Eventful semester spotlights alerts

Credit: Juan Fernandez/Staff Artist Credit: Juan Fernandez/Staff Artist

With the ongoing bomb threats at the University of Pittsburgh and recent shooting at Western Psychiatric Hospital, safety has become a top priority for many members of the Carnegie Mellon community.

Carnegie Mellon’s emergency alert messages are sent out through the CMU Alerts system, which is operated by emergency alert vendor SendWordNow. According to the official CMU Alerts website, the system “notifies the university community when there’s a significant campus emergency or weather event.”

“We classify the threats into two levels,” said Madelyn Miller, director of Environmental Health & Safety (EHS). “One of them would be imminent danger: tornado, shooter on campus. And those just get blasted. Then there’s the other threats: power outage, water main break. Those go out slower. Nobody’s really in danger. Those go out without a rush, and they get passed through different people. If it’s not an imminent danger, it goes out through a slower method.”

Miller said that only 63 percent of the undergraduate population is signed up for CMU Alerts.

“I wish we had 100 percent enrollment,” said Lieutenant Gary Scheimer of the University Police. Scheimer said that he is always concerned about members of the campus community who are not signed up for emergency Alerts.

First-year Bachelor of Computer Science and Art student Henry Armero admitted that he only signed up for CMU Alerts about three weeks ago. “I didn’t really know about it,” he said.

Even among those signed up for the system, some people still do not receive alerts.

“The Tartan had an editorial saying that, ‘I signed up for SendWordNow, and I didn’t get called,’ ” Miller said. “I’m concerned about that, because we want everybody to be on SendWordNow. I’m hoping that these tests would be able to find any bugs in the system, if there are any. Nobody ever followed up. After our recent test, nobody came back and said, ‘Hey, I was signed up and didn’t get the message.’ ”

Miller sent a special test alert to a Tartan staff member who said that she had never received any alerts, but had not reported the failure to EHS. Records confirmed that the staff member was registered for alerts; that the phone number listed in the system was correct; and that special alert was sent out to her. However, the staff member did not receive the special alert. Miller said that the problem likely lies either with Sprint, the student’s phone service provider, or with the aggregator, a system that directs messages to service providers.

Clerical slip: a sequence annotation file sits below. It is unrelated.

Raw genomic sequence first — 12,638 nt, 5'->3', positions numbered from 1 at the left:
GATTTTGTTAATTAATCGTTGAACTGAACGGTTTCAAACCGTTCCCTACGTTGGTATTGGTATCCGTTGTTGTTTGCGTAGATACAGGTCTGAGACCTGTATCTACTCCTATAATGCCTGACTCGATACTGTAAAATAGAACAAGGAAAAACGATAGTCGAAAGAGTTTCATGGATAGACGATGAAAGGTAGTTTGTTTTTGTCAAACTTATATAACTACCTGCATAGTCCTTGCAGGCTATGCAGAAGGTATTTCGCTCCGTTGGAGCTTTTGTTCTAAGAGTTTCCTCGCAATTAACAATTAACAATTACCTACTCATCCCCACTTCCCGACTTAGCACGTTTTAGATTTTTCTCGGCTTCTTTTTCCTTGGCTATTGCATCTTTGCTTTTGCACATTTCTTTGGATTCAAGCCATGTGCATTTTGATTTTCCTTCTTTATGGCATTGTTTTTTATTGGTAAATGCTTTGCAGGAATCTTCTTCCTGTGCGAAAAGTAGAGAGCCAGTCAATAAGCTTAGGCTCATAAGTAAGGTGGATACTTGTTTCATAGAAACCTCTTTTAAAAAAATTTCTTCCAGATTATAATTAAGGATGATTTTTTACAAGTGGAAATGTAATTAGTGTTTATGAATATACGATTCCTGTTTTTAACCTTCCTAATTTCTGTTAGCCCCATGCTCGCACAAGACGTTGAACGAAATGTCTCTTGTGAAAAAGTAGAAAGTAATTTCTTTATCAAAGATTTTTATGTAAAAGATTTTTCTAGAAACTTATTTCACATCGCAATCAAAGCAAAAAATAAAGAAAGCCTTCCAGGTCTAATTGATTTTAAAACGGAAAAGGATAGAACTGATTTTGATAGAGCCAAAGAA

“Once it gets to the aggregator, we have no control as to where it goes out,” Miller said. “So the aggregator goes, ‘Oh, here’s Madelyn Miller’s phone number, it goes to AT&T. Here’s somebody else’s, it goes somewhere else….’ That’s what an aggregator does. There’s no company that can do anything about the aggregators.”

EHS sent out a survey to a select group of Sprint users on Thursday to see if others have been missing alert messages. Miller encouraged any student who has experienced a problem with emergency alerts to contact EHS.

According to Miller, the university first instituted an emergency alert system after 9/11. “We really did a huge rewrite for that system,” Miller said. “And then in 2004, we had a huge power transformer that knocked out 10 buildings, and the way everybody notified each other was through email, and of course without computers, there was no email. So we had a phone tree at that point, and the lists for the phone trees were on the computer.”

After this incident, the university purchased the service of AlertNow, which provided emergency calls to a limited audience of 400 people in the campus “emergency operations group.”

After the Virginia Tech shooting, the system changed again. “It was one of those V8 moments, where we went, ‘We really need to include all the students,’ ” Miller said. “So we expanded AlertNow and had about 10,000 [people] on that system.”

Carnegie Mellon set up a committee to search for a new emergency alert vendor, with emphasis on speed and user interface, among other features. The committee ultimately selected the vendor SendWordNow.
Scheimer said that he is happy with the new vendor. “We get the info out via text and phone calls very quickly,” he said.

Shreepal Shah, a sophomore information systems major, feels that CMU Alerts are “good for the most part, because they’re pretty quick about getting a text or voice call out.” Shah added that, in his opinion, “Texting is a lot more convenient.”

First-year mechanical engineering major Seth Cordts agreed.

“The texts are helpful,” he said. But, Cordts added, “The email seems overused.”

Recent events such as the Pitt bomb threats have raised questions about when Carnegie Mellon should warn students about off-campus threats. “We sent out alerts when there’s a direct threat to our community,” Scheimer said.

“I had conversations about this with Lt. Scheimer, and we sort of parsed out the difference between a low-level threat and a threat that had some validity,” Miller said. “A low-level threat would be, somebody goes into Starbucks and writes on a coffee cup, ‘Bomb at seven,’ and puts it in the bathroom. Kind of a low-level threat. Or an email. Or a note in the bathroom. These are the bomb threats that came out at Pitt.”
If they haven’t already done so, students are encouraged to sign up for alerts at